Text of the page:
I thought it might be fun, though and definitely a way to challenge myself, pushing me to do things I've never done before.
I did start the quilt with the Anita's Arrowhead blocks with the intentions of using that as my audition piece, but things weren't going so well so I shelved that and instead took Mr. Strange's camera (and our son :D) off to the park to take some pictures of a quilt I made for my daughter.
|My son found it fun to twirl with the quilt.|
When I made this quilt I chose a few lines of fabric with magic forest-like themes and then worked on a way to feature those fabrics, as I knew my daughter would fall in love with them.
I ended up going with large squares, framed by the red and aqua woodgrain prints.
After sewing all the framed squares together, I then needed to come up with some borders to make it big enough for my then-12 year old daughter to snuggle under. This was my first ever attempt at matching up prints so they looked fairly seamless when pieced and I was happy with how it turned out, especially the birch tree fabric. It made it appear as if I'd cut a hole to insert the framed squares into, instead of adding the tree print on afterwards.
I stitched in the ditch around all the inner and outer edges of the frames, and in the seam between the two prints on the borders. My walking foot could probably have handled this quilt but I'd decided to practice my free-motion by using my free-motion foot to stitch in the ditch, practicing staying steady and straight.
After ditching I was unsure for a while on how to proceed. I knew I wanted to quilt a woodgrain kind of design on the borders, but apart from that I had no idea. I was hesitant at first to do anything fancy in the blocks as I didn't want to detract from my carefully chosen prints, but when I thought about it some more, I realised it was the perfect opportunity to try a different design in each framed square, making a quilting sampler of sorts.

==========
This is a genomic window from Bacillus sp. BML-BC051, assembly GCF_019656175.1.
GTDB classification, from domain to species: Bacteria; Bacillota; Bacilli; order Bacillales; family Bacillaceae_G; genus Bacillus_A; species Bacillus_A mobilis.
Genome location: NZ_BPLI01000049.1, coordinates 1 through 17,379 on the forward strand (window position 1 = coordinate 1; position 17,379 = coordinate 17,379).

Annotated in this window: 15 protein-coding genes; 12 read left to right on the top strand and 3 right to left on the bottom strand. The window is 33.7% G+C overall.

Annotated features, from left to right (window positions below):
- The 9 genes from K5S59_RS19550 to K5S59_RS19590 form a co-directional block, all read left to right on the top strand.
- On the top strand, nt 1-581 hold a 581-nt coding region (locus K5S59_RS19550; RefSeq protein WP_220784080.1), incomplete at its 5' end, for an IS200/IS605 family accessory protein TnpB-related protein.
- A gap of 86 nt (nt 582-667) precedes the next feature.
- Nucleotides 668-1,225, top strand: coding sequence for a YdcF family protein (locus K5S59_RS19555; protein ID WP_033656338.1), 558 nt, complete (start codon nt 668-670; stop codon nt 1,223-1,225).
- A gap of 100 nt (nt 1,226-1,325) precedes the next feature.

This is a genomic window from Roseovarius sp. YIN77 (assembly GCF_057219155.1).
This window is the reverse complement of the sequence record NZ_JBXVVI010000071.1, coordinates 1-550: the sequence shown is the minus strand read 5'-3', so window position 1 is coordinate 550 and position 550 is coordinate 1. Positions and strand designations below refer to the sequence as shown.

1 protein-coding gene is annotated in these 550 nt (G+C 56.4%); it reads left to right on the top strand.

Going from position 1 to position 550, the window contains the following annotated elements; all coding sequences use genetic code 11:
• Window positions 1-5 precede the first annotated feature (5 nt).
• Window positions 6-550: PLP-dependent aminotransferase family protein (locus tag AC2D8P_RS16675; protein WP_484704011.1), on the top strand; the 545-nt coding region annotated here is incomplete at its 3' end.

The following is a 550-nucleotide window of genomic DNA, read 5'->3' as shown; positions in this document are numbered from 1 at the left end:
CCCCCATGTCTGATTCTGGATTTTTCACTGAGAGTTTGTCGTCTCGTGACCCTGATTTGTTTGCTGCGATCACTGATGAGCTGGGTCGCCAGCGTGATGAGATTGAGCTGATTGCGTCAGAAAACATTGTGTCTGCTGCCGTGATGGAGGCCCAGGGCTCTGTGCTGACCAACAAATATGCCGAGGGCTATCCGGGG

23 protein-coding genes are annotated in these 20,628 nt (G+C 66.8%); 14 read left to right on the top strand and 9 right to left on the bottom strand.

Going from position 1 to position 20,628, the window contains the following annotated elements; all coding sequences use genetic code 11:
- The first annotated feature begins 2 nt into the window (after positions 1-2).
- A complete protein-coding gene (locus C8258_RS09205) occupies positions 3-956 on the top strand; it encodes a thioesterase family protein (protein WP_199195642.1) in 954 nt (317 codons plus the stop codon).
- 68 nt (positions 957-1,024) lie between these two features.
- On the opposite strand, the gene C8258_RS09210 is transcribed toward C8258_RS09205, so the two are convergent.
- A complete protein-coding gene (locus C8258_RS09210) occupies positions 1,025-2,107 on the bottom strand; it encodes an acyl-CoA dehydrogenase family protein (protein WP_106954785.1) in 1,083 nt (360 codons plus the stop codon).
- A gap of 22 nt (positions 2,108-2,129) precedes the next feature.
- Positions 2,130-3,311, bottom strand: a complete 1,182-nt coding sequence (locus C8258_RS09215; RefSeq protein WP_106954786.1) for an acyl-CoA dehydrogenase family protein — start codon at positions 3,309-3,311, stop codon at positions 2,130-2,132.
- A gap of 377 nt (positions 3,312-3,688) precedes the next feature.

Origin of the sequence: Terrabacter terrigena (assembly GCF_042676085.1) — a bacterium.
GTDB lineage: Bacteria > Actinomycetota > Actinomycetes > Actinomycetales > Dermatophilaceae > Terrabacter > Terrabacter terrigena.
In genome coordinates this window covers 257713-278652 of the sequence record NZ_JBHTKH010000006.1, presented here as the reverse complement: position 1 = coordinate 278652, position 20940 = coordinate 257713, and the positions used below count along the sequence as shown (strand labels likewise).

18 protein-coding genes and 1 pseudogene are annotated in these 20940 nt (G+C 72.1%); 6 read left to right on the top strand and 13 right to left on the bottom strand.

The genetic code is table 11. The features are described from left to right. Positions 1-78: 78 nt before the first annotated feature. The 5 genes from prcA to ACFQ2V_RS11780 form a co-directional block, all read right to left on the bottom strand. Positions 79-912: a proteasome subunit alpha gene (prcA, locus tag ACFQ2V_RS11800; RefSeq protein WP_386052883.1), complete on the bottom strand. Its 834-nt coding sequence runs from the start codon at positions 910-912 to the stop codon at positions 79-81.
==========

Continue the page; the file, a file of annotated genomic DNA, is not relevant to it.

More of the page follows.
|I used a 50wt silvery grey Aurifil thread that blended beautifully.|
Every single quilting design on this quilt (including the woodgrain for the border) was something I'd never tried before. It was my very first free-motion quilted quilt and where I think I fell in love with free-motion quilting.
I learned so much with every block I quilted. For some, I based the design on what was already there in the print, others were just spur of the moment flights of fancy, and still others were inspired by other quilters.
Like this 'Amazing Daisies' design taught by Leah Day which I tried out, and then turned into 'Amazing Mushrooms" in yet another block, inspired by both Leah Day and the prints on the quilt:
|You can see "Amazing Mushrooms" on the bottom right here.|
After quilting all the print squares and the woodgrain design on the border I bound the quilt in the same print as the back. This was very much a quilt of firsts because it was also my first time completing a binding with hand-stitching. It was actually quite relaxing just taking a chair out to the backyard where my son was playing, and stitching away.
I'd been quilting the quilt only while my daughter was at school, so I could surprise her with it when it was done but I ended up being so excited when I finished it that I didn't even wait for it to dry before showing her!
|I really loved some of the texture the quilting designs ended up adding.|
I chose this quilt as my audition piece for two reasons. Because I'd never blogged about it before, but more importantly because it was full of 'first-times' and if I end up being chosen as a competitor for Sewvivor I'll be making sure I try something for the first time, with each challenge entry.